They seemed to have it all - glamour, power, wealth and adoration. Grace Kelly, Coco Chanel, Audrey Hepburn, Indira Gandhi, Madame Chiang Kai Shek... they were worshipped, loved and sometimes even feared by millions the world over. These were the pioneers who showed that a woman could be the equal of any man. But behind the public success, there was so often private heartache and personal tragedy. Featuring archive, interviews and dramatic re-enactment, this series reveals the price these extraordinary women paid for their achievements. Yet in the end, they overcame all adversities to emerge as triumphant, inspirational icons of the 20th Century.
Extraordinary Women Previous Broadcasts
Wallis Simpson (Episode #103Z)
KQED 9: Wed, Mar 25, 2015 -- 1:30 PM
Branded a frivolous socialite, a gold digger and even a Nazi-sympathiser, Wallis Simpson, a twice-divorced American, became embroiled in a deep constitutional crisis when she embarked upon one of the most talked-about marriages of the 20th century. To the horror of the British government and the Royal Family, on 10th December, 1936, King Edward VIII gave up the British throne to marry her. As a young lady, Wallis was a die-hard socialite - and lived for the parties, the champagne, the dances, and the men. But she made bad choices. Her first husband, Win Spencer, was a dashing American pilot, whose drunken rages left her beaten and abused. Her second husband, Ernest Simpson, took her to London where she felt bored and isolated - that is, until she broke into the aristocratic social scene. Wallis Simpson soon caught the roving eye of the charismatic playboy and the future King of England, Prince Edward. With Edward's accession to the throne, the British government and the Church of England were adamant the King could not marry a divorcee. And so, in a move that shocked the nation, Edward VIII abdicated - to marry the woman he loved. The Duke and Duchess of Windsor, as they were then titled, were forced to live in exile and endure relentless snubs from the Royal Family for the rest of their lives. But, they made the best of it. It was not the life they wanted but hey had each other. Throughout the Second World War they worked tirelessly for the war effort; they established charitable institutions during their posting to the Bahamas; they created a happy, social life for themselves in Paris in the years that followed, and Wallis became known as one of the world's best dressed women. But, for all that, Wallis Simpson's reputation remained forever tainted - she was the woman who caused a much-loved King to abdicate.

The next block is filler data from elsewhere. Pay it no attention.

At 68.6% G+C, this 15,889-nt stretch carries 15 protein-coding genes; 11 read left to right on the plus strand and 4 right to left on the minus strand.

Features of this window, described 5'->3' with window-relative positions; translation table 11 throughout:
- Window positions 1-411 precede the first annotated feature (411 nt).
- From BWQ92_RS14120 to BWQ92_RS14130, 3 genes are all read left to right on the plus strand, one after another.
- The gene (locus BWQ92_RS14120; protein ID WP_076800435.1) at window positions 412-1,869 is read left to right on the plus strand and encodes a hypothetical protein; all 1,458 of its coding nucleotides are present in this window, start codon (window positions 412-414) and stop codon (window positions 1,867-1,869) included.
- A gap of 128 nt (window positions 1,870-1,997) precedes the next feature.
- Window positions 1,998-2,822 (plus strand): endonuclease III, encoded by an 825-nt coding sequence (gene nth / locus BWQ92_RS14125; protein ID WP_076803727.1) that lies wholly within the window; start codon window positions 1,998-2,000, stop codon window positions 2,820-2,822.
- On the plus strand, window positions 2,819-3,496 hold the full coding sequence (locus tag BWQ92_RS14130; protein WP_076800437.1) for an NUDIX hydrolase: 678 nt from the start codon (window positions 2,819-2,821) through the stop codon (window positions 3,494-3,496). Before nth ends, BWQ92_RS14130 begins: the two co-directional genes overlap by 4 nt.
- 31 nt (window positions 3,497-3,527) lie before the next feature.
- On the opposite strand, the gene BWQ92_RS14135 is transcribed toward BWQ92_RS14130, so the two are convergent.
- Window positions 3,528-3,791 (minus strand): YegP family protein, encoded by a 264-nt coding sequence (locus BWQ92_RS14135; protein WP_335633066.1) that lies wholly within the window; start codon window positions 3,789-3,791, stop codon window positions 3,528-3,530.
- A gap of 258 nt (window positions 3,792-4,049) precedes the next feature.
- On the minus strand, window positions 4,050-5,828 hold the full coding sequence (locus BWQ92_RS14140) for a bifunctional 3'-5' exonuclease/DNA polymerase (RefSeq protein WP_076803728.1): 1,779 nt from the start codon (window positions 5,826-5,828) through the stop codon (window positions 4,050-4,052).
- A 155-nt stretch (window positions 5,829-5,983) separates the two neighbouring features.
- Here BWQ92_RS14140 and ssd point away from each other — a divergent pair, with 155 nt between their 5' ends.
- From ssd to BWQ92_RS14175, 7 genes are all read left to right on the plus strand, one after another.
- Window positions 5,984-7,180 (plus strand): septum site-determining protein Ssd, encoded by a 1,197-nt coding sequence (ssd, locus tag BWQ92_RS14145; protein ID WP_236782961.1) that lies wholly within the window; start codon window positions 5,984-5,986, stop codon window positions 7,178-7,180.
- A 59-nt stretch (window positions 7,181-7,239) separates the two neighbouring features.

Dr Ruth Westheimer (Episode #112H)
KQED 9: Mon, Mar 23, 2015 -- 11:00 PM
Dr Ruth Westheimer is the world most famous sex therapist, but that is almost the least remarkable thing about here. For she has led many lives. Born to a German Jewish family in 1928, Ruth's happy childhood was shattered when Adolf Hitler came to power and Jews were reduced to subhuman status. Her parents then made the ultimate sacrifice, sending their daughter to safety on the Kindertransport to Switzerland. They would die in the Holocaust. The fate of her parents and her pride in her Jewish roots led the orphaned Ruth to become an ardent Zionist, travelling to Palestine after the end of World War Two, where she was trained as a sniper by the Jewish underground. She was even wounded by shrapnel. But then two marriages led her to the other side of the globe - first to France, and then to the United States - and some of the world's finest universities. In New York she became a single, working mother, before meeting her soul mate, Manfred Westheimer, by whom she had another child.
- KQED Life: Wed, Mar 25, 2015 -- 4:00 AM
- KQED Life: Tue, Mar 24, 2015 -- 10:00 PM
- KQED 9: Tue, Mar 24, 2015 -- 5:00 AM